Mood is created by the entire package: the mantel, trim and, of course, the fireplace surround.
Fireplaces, especially wood-burning units, are often the heart of interior home design. Inevitably, the warm crackle of the fire becomes the focal point of social and family gatherings. On holidays, gifts are opened at the foot of the fire. Somehow fires invoke family memories and reminiscences otherwise forgotten. Yet this uncanny ability to inspire friends and family is not simply a result of the dancing flames. Mood is created by the entire package: the mantel, trim and, of course, the fireplace surround.
All of these aspects work together to build that soothing and peaceful environment, and not just for gatherings, but for homeowners who want a place to relax and warm their toes every evening. Despite the current focus on creating a fireplace surround, it is important to ensure that the surround complements the mantel, trim, and overall aesthetic of the home.
In creating a fireplace surround, there are a few initial factors that should be considered. First, determine in what capacity the fireplace will be used. Will it be relegated to special occasions or on a daily basis to provide heat? If on a daily basis, maintenance must be considered for wood-burning fireplaces.
Budget is also an important factor. Large, natural stone surrounds can get very expensive. So be careful not to get in over your head before you consider the ramifications your design will have on your bank account.
The other main consideration, and the heart of any design, involves which material to use in constructing the surround. Their are a wealth of choices including limestone, brick, wood, concrete, tile, marble, and other natural stones. In some cases these can mix and match, most commonly in the combination of a tile surround with a wood mantel and trim. Design of your fireplace surround is limited only by your imagination. Following are some ideas for creating a fireplace surround, with a focus on the more popular materials listed above.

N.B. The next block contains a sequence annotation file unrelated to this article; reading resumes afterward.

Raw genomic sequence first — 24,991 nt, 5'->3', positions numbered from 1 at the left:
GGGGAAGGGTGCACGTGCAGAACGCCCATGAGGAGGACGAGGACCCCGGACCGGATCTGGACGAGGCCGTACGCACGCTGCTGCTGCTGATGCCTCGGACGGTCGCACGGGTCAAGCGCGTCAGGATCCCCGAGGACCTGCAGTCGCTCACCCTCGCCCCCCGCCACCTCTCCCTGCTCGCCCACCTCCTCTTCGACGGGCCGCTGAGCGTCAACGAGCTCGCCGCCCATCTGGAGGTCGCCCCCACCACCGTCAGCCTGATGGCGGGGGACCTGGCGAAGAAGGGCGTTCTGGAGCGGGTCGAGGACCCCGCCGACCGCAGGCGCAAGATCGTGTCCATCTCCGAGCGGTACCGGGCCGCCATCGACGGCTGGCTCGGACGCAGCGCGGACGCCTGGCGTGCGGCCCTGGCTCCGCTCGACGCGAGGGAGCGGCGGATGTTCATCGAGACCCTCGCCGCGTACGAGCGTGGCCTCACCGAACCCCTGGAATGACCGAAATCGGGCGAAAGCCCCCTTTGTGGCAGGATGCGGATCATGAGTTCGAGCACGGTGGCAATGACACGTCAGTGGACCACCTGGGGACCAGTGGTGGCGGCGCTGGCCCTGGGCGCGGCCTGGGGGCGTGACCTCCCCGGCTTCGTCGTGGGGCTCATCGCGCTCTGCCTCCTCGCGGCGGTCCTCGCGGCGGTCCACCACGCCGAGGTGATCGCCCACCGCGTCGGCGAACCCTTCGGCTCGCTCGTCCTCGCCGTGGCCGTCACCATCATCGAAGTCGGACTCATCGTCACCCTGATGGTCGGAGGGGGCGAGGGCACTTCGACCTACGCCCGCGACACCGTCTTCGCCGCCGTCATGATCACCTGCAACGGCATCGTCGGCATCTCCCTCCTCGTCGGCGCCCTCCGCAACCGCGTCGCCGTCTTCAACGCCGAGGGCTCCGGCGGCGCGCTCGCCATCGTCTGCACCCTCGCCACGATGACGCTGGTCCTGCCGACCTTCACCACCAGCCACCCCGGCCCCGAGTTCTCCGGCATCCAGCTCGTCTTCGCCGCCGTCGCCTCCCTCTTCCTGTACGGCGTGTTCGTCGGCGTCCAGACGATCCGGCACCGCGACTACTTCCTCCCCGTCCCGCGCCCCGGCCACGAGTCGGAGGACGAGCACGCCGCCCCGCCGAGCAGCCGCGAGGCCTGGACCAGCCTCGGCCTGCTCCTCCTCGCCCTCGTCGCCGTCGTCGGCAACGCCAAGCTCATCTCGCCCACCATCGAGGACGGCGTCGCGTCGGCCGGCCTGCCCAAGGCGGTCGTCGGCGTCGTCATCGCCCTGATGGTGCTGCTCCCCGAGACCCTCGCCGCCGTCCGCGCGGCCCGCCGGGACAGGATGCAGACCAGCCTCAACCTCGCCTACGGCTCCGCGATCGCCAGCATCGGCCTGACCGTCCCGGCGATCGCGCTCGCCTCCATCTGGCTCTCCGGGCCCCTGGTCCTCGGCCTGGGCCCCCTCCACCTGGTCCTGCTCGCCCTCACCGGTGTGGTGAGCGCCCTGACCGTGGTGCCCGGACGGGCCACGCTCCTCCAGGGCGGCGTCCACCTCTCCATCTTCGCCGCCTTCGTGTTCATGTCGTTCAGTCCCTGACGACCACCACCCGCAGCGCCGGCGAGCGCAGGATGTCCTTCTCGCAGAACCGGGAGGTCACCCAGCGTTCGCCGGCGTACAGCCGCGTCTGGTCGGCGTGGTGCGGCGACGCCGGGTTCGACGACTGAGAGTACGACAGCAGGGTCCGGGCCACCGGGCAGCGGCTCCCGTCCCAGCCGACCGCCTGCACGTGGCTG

Brick has long been the traditional choice. It has, however, steadily decreased in popularity because it tends to darken a room and because stone and other materials offer much more diversity.
Stone surounds are exceedingly popular. They include limestone, granite, marble, and others. There are several benefits to a stone fireplace surround.
These three materials are more common with prefabricated gas fireplaces. The obvious dangers of combustion limits them as wood-burning surrounds. Nonetheless, they do offer some advantages.
Concrete is an up-and-comer in fireplace surrounds. In recent years, options for designing with concrete have greatly expanded. Concrete surrounds give a stone-like feel with the added versatility of being moldable.
Finally, the most important step in designing a fireplace surround is to find a contractor to build or install it. When you know what you want in your fireplace and surround, you should involve your contractor deeply. He or she should have extensive experience in building the specific type of surround you want and will subsequently have valuable advice that will aid you in the process.
Speak with a certified, pre-screened contractor today.
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